Skip to Main Content View Text-Only

Environmental Services

working for clean rivers

Phone: 503-823-7740

Fax: 503-823-6995

1120 SW 5th Avenue, Suite 1000, Portland, OR 97204

May 2009

Free stormwater retrofit workshop - 5/4/09

Extended work hours on NE Killingsworth - 5/12/09 

Summer combined sewer overflow (CSO) warnings begin - 5/15/09

City recommends caution for recreational river use - 5/19/09

  

Free stormwater retrofit workshop

May 4, 2009

The City of Portland holds free workshops to show ratepayers how to manage stormwater on their property. The workshops cover site assessment; how to choose, install and maintain stormwater facilities; any necessary permits; and financial incentives.

Stormwater Retrofit Workshop

Tuesday, June 2, 2009

6:30 p.m. - 8:30 p.m.

St. Philip Neri Church, St. Johns Room

2407 SE 16th Ave

Get more information at www.CleanRiverRewards.com or call 503-823-1371.

 

(back to top)

 

Extended work hours on NE Killingsworth

May 12, 2009

Beginning tomorrow (Wednesday, May 13), construction crews will work longer hours on a sewer construction project on NE Killingsworth Street between NE 7th and 8th avenues. New work hours are 7:00 a.m. to 8:00 p.m. on weekdays.

One lane of traffic in the construction area is closed during work hours and motorists should expect delays. Flaggers direct traffic through the work area in a single lane.

All lanes are open to traffic after construction hours. The extended work hours will allow construction crews to complete final paving on NE Killingsworth. The work will take about three days to complete.

(back to top) 

Summer combined sewer overflow (CSO) warnings begin

May 15, 2009

Today, the City of Portland begins its River Alert public notification program for summer combined sewer overflows (CSOs). Between mid-May and mid-October, the city sends a CSO advisory to Portland media each time Portland’s combined sewer system overflows to the Willamette River. Portland is in the 18th year of its 20-year program to control CSOs, but some combined sewage still overflows into the Willamette River when it rains. The city recommends that for 48 hours after a CSO event ends people avoid activities in the river during which water could be swallowed.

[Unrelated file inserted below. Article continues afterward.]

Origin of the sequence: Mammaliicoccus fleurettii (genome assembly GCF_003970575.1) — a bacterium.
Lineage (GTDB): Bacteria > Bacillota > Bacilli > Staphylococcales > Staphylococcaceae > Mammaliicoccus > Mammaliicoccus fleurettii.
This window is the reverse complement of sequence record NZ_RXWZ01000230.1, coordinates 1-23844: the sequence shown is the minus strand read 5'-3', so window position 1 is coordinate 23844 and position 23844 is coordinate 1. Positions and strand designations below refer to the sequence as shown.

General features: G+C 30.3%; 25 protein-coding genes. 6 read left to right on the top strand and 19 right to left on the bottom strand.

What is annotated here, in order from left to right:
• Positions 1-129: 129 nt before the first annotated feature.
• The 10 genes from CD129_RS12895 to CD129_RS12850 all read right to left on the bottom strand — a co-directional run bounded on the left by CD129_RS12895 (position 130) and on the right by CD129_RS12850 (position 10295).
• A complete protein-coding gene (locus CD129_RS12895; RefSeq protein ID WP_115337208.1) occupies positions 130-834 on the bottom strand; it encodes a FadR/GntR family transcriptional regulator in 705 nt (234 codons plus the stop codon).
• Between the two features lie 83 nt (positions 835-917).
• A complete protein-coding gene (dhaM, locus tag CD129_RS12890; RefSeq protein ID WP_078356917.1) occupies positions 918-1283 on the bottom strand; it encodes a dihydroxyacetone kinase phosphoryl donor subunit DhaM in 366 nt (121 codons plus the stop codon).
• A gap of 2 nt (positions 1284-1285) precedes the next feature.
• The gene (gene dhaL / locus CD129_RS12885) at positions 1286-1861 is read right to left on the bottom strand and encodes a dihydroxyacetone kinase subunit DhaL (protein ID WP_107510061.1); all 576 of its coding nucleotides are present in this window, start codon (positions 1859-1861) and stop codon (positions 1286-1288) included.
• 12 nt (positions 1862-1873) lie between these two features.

The overflow warning extends for 48 hours after rain has stopped. People who fish when the advisory is in effect should wash their hands following contact with the water. Those who choose to eat fish caught in the Willamette River when an advisory is in effect should cook fish thoroughly to kill bacteria. Because of a lack of recent rainfall, the 2009 summer CSO notification season starts today with no CSO advisory in effect.

River Alert Program

Between mid-May and mid-October, the city opens warning signs at recreational areas and public access points along the Willamette River and notifies Portland media each time rain causes a CSO event. This year's summer notification season begins during dry weather, so warning signs on the Willamette River are closed.

The Oregonian newspaper also publishes CSO warning notices on its weather page. Look for the pipe icon at the top of the page. The paper removes the icon and Environmental Services closes warning signs 48 hours after the rain stops.

These are the main components of the River Alert program. 

  • Environmental Services opens Warning Signs with universal symbols easily understandable by non-English speakers to warn river users of CSOs.
  • The signs also display the River Alert Hotline number, 503-823-2479, which people can call at any time for a recorded message to find out if an overflow has occurred and to learn more about what causes CSO events.
  • Permanent red and white Outfall Signs identify pipes along the Willamette River and Columbia Slough where combined sewers could overflow.